Saturday, September 13, 2008

Suddenly, Bangladesh politics heading for uncharted water!

A.H. JAFFOR ULLAH

THE CAPRICIOUS politics of Bangladesh, which was in doldrums like a boat in a river without any wind to move it in the forward direction, got the much needed gusty wind now — but the direction of the move is unfortunately in the opposite direction. It seems as if the reverie nation with its huddled masses is heading for uncharted water! Thanks to the invisible power that is ensconced in the cantonment, which had been propelling the government run by a bunch of oligarchs for the last 20 months.

Many political observers both inside and outside the country are puzzled by this new direction. Gone are the tough words that used to emanate from General Moeen, the silent dictator who made the coup possible on January 11, 2007. Also, gone are the strongly worded messages from advisors that used to grace the pages of Bangladesh’s newspapers. What lies ahead for this godforsaken nation of 160 million impoverished is quite uncertain.

The outgoing government of Khaleda Zia tried to engineer an election coup by placing election officials all over the nation sympathetic to her party. She also tried to manipulate the selection of advisors of the caretaker government that would conduct the upcoming parliamentary election. This was going on in the aftermath of Khaleda Zia government’s expiry sometime in late October 2006.

President Iajuddin Ahmed, who was a Khaleda Zia’s stooge through and through, took marching order from Hawa Bhavan, the epicentre of Khaleda Zia’s party, Bangladesh Nationalist Party (BNP). He took the onerous job of the chief advisor of the newly minted caretaker government violating the constitution of the land. That however did not ruffle feathers in him or in BNP leaderships. The opposition parties including the Awami League headed by Sheikh Hasina Wajed took to the streets in retaliation to Iajuddin’s move. Consequently, a state of anarchy was engendered.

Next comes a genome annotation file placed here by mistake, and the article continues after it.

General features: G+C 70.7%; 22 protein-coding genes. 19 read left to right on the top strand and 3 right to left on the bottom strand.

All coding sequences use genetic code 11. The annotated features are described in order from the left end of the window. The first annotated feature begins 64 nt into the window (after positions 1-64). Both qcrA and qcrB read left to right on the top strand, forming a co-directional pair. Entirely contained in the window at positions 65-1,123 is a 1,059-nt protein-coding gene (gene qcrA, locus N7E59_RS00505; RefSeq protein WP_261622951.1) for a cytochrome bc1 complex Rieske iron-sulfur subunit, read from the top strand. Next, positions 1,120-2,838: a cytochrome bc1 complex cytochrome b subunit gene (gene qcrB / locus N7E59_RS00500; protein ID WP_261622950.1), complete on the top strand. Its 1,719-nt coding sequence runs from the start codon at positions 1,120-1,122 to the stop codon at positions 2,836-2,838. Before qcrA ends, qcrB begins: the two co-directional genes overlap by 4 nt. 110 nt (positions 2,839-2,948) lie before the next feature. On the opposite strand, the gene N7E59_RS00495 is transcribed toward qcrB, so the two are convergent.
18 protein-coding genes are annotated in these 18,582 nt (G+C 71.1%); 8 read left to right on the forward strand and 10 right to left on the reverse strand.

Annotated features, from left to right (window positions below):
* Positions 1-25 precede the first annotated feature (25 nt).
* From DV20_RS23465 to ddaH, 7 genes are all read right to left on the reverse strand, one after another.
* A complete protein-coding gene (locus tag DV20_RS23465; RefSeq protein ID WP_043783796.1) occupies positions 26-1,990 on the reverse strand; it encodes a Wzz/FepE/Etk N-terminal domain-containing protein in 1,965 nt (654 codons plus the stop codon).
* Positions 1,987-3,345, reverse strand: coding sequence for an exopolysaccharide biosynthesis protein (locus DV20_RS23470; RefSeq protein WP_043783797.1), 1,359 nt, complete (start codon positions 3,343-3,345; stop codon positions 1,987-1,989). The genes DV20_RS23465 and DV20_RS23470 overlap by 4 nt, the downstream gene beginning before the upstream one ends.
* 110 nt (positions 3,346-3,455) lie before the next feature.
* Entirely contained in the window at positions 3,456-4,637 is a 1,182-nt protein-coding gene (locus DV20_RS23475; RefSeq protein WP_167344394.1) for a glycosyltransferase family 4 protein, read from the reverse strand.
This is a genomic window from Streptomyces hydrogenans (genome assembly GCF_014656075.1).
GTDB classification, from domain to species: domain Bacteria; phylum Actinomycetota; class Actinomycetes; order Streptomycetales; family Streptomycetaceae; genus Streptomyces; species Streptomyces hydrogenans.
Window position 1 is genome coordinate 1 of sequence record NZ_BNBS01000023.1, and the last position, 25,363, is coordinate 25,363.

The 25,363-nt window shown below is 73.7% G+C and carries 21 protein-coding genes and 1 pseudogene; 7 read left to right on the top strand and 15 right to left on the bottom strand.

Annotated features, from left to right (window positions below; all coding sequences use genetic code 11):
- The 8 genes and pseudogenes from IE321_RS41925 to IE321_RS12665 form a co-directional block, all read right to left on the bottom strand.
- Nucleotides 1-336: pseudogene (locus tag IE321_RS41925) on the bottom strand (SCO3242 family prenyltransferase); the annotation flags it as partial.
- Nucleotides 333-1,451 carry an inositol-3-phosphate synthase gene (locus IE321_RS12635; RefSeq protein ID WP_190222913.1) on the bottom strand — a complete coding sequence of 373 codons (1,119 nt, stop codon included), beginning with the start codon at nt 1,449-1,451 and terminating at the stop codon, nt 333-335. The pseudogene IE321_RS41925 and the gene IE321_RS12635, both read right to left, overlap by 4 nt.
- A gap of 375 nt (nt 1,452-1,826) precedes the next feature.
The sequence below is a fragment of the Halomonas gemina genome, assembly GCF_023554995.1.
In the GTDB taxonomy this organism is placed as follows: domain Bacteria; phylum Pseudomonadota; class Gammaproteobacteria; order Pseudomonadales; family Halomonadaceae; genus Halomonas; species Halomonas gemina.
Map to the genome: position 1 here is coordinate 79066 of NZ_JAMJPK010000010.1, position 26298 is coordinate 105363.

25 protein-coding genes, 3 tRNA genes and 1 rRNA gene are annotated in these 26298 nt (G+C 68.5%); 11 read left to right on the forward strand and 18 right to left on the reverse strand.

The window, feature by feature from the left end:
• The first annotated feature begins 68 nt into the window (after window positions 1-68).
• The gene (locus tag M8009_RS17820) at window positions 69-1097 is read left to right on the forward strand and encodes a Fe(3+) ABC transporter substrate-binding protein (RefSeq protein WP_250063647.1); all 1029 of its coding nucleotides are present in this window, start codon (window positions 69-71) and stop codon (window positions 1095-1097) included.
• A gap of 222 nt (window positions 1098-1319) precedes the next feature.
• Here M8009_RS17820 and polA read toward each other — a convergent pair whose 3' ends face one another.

While all these were going on, the military of Bangladesh who is the arbiter of politics in this impoverished nation, received a warning shot from the United Nation. The U.N. officials knew that an army coup might come anytime soon. To thwart this unwelcoming development, the U.N. officials told the army in no uncertain term that if an army coup is stage, Bangladesh army stand to lose any future lucrative contract from the U.N. as peacekeeping force. This overseas job brought a steady source of extra income for army officials and foot soldiers who participate in the peacekeeping force in disputed areas throughout the world. The Bangladesh military did not want to lose the contract; therefore, they engineered a silent coup to topple Iajuddin and the advisors from the caretaker government. The chose Fakhruddin Ahmed, an ex-employee of the World Bank, and a handful of ex-military officers and civilians to form the second consecutive caretaker govern for which there is no constitutional mandate. However, in Bangladesh, when the military talks everyone listens.